Things don’t look promising for the perennial climate confab which convenes in Durban, South Africa today. There is little chance of extending the expiring 1997 Kyoto Protocol to reduce greenhouse-gas emissions. Kyoto has turned into a giant international scam that has already wasted hundreds of billions, with little to show for it; in fact, the increase in atmospheric levels of greenhouse gases has been accelerating.

What brings nearly 200 delegations together is a dream—the forlorn hope that developed nations who have ratified the Protocol will come up with a $100-billion-per-year aid program. This is supposed to allow developing nations to adapt to the putative climate disasters that the IPCC, the U.N.’s climate-science panel, has been predicting for more than 20 years. The U.S., which never ratified Kyoto, is expected to supply the lion’s share of this subsidy. Fat chance; just look at the polls and listen to the statements from leading Republican presidential candidates who denounce these disaster predictions as “hoax” and “poppycock.”

But the 10,000 or so Durban attendees—official delegates, U.N. and government officials, journalists, NGO types, and other hangers-on—will have a grand old time: two weeks of feasting, partying, living it up in luxury hotels, and greeting old friends at this 17th reunion—all at someone else’s expense. Statesmen will arrive on the last day to sign important-sounding communiqués and quickly depart before having to explain just how they will “save the climate” and humanity.

Developed nations are on a guilt trip, convinced that their industrial development has resulted in most of the past rise of carbon dioxide in the atmosphere. But is this necessarily bad? Have extreme climate events really increased? Can we even trace and prove a measurable anthropogenic effect on climate? Or, more likely perhaps, have higher CO2 levels improved crop yields and averted mass starvation of a growing world population? What does science have to say about this?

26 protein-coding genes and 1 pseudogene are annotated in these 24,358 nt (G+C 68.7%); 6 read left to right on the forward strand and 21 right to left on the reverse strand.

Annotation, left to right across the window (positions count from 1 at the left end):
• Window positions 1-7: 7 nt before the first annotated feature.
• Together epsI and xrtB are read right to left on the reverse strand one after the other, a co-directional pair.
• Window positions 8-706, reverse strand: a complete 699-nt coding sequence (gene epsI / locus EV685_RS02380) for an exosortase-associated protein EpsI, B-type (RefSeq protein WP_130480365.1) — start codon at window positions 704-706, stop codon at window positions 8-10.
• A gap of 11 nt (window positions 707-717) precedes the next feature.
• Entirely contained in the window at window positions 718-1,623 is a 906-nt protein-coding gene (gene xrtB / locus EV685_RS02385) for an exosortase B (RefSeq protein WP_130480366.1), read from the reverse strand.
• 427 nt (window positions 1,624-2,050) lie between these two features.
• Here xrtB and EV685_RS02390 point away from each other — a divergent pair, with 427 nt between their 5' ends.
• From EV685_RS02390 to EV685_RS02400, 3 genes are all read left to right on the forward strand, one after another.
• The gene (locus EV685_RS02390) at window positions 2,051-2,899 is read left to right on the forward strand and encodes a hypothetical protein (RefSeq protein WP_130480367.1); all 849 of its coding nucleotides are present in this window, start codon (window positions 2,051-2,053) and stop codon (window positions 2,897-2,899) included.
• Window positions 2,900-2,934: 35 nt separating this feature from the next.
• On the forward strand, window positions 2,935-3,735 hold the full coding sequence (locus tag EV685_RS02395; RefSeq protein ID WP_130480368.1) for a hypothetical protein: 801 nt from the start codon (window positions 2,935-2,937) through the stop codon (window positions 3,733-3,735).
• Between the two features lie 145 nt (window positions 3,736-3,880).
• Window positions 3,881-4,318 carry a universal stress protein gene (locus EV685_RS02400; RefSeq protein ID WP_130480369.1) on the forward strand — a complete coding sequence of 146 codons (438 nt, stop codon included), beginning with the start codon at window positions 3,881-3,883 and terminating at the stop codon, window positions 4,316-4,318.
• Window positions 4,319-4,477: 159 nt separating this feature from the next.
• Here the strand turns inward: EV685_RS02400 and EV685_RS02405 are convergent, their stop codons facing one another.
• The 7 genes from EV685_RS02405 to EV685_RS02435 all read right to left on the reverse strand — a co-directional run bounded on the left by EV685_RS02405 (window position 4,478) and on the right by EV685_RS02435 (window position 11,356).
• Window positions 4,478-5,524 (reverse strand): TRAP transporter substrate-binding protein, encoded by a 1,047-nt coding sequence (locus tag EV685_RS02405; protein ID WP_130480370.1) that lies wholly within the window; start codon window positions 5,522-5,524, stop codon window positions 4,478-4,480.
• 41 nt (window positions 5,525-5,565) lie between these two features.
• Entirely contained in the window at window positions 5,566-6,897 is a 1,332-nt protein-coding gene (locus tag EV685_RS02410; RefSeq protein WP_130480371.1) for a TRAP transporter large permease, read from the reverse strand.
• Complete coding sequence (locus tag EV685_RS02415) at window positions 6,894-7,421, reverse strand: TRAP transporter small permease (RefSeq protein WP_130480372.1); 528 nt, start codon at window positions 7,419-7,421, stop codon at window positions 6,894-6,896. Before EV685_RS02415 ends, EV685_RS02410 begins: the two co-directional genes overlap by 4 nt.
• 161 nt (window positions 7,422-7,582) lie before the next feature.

That’s where the U.N.-IPCC should come into play. But its credibility has been irreparably damaged—especially in the past two years. Personally, I tend to discount the recent revelations of the e-mails of “Climategate” bearing on IPCC incompetence and lack of trustworthiness. These e-mails are not telling me anything new. The “usual suspects” are seen to be plotting and scheming to support “the cause”—even as some of them are beginning to have doubts. Yet they continue to hide information, manipulate data, and subvert the peer-review process, the bedrock of scientific integrity. The damage they cause to the general scientific enterprise is hard to overestimate.

But quite aside from the non-ethical behavior of the IPCC principals, what about the science itself? Perhaps the science isn’t so certain after all—even though the IPCC report of 2007 claims to be 90 to 99 percent sure that most of the claimed warming between 1978 and 2000 is anthropogenic, caused by carbon dioxide from the burning of fuels to generate energy.

As an atmospheric scientist, I am intrigued by the results of the BEST project, said to “confirm” the findings of the temperature analyses of the IPCC. Indeed, they all seem to show a rapid warming of the land surface between 1978 and 2000. So, it is claimed, this proves that “global warming is real.”